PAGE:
Buying Amex gift cards at a discount
The idea is to go through the online portal BigCrumbs to buy American Express gift cards and receive 1.4% cash back. Here’s how:
- Sign up for BigCrumbs. (If you would like to contribute to Frequent Miler, please consider using this referral link — I’ll earn a small bonus each time you get cash back).
- Search BigCrumbs for “American Express”. You’ll find two options: American Express Gift Cards – Business, and American Express Gift Cards – Personal. Click through either one.
- Order gift cards for yourself. Except when special promotions are going on, each card has a $3.95 fee, so your best value is to buy one $3000 card at a time. You will also be charged $8.95 for 2nd Day shipping.
- Pay with your credit card. Note: do not do this with Citibank cards since it has been reported that Citi treats these purchases as cash advances! In my experience, both Chase and American Express treat these as regular purchases. If you’re unsure about your bank, consider buying a small denomination card first to test the waters.
In total, your fees will come to $12.90 or .43%. From BigCrumbs, you should get back 1.4% of $3000, which is $42. After subtracting out the fees, you still gain $29.10 which is a .97% profit!
Liquidating Amex gift cards
Now that you have Amex gift cards that you effectively got at a discount, you can liquidate them by using them to load Target Amex cards and then withdraw the money from ATMs. By going through this indirect approach, your total fees for running up spend will come down to a miniscule .24%!
With the options shown above, you can easily “manufacture” $2000 spend per month. Yes, you could go to $2500, but then you wouldn’t be perfectly optimizing the fees since you would have to do a $500 load each month.
One easy way to scale up beyond $2000, is to get a second card. That way, you can go up to $5000 spend per month. Further, if you have a partner you can work with, they could get two cards as well. A couple could manufacture $10,000 in spend per month!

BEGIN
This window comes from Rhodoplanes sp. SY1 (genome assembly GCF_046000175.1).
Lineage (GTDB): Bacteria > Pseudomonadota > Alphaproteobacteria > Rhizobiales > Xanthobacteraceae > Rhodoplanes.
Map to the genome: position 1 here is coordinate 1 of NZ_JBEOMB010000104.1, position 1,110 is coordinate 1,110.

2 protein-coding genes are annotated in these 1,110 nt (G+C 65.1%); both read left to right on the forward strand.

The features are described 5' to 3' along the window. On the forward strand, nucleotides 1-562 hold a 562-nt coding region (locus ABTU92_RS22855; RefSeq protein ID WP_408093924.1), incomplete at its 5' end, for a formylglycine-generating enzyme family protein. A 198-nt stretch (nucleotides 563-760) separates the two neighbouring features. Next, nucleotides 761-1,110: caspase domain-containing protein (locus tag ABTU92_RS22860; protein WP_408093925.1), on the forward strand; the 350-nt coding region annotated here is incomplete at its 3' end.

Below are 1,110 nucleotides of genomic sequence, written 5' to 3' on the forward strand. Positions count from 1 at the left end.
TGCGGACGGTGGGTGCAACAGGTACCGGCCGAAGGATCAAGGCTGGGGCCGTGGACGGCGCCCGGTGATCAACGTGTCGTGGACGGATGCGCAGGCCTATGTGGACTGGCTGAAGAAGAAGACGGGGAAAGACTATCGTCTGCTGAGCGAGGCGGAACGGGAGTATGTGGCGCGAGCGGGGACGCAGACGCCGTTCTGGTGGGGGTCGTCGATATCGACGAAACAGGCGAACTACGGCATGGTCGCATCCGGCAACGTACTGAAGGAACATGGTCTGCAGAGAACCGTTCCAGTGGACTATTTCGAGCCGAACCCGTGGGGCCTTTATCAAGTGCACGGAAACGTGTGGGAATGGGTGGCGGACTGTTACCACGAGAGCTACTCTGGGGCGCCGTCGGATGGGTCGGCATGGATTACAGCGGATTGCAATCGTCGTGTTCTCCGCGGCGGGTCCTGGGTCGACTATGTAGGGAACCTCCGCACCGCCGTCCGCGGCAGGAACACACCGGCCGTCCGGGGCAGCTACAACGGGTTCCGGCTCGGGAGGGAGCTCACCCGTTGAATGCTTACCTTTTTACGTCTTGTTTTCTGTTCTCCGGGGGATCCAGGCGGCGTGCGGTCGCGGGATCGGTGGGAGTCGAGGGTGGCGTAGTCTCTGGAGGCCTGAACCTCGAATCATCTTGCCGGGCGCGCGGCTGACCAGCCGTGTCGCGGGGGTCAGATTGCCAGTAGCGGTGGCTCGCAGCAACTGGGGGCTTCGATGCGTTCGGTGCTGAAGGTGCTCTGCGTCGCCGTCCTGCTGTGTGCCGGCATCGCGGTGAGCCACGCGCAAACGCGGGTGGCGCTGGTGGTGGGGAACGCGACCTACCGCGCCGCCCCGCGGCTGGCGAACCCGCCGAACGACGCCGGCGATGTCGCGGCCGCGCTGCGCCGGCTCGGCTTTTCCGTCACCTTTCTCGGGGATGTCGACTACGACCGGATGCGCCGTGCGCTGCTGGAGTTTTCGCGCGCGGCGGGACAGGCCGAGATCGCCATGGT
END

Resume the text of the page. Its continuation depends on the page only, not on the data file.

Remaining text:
I’ve cautioned heavily before against doing exactly what I wrote about above. With either the regular Amex Prepaid cards or the Bluebird card, I think it would be a mistake to abuse them by using them just for loading and unloading. Amex counts on you using these cards for real credit card transactions. If you don’t, they have the ability to close your accounts. Just as concerning, loading and unloading cards looks like money laundering. So, you do run some risk of being investigated (even though there’s nothing illegal about the procedure I wrote about).
Everyone needs to use their own judgment about the level of risk they’re willing to incur. In the case of Target Amex cards, my guess is that the fees are just high enough to put us in the clear. What I mean is that Amex and Target probably don’t lose money (at least, not much) when we load and unload cards as described in this post. If true, then they would have little or no incentive to spend resources on monitoring how we use these cards. I can’t stress enough, though, that this is just my educated guess. Use your own judgment about how (or whether) to proceed.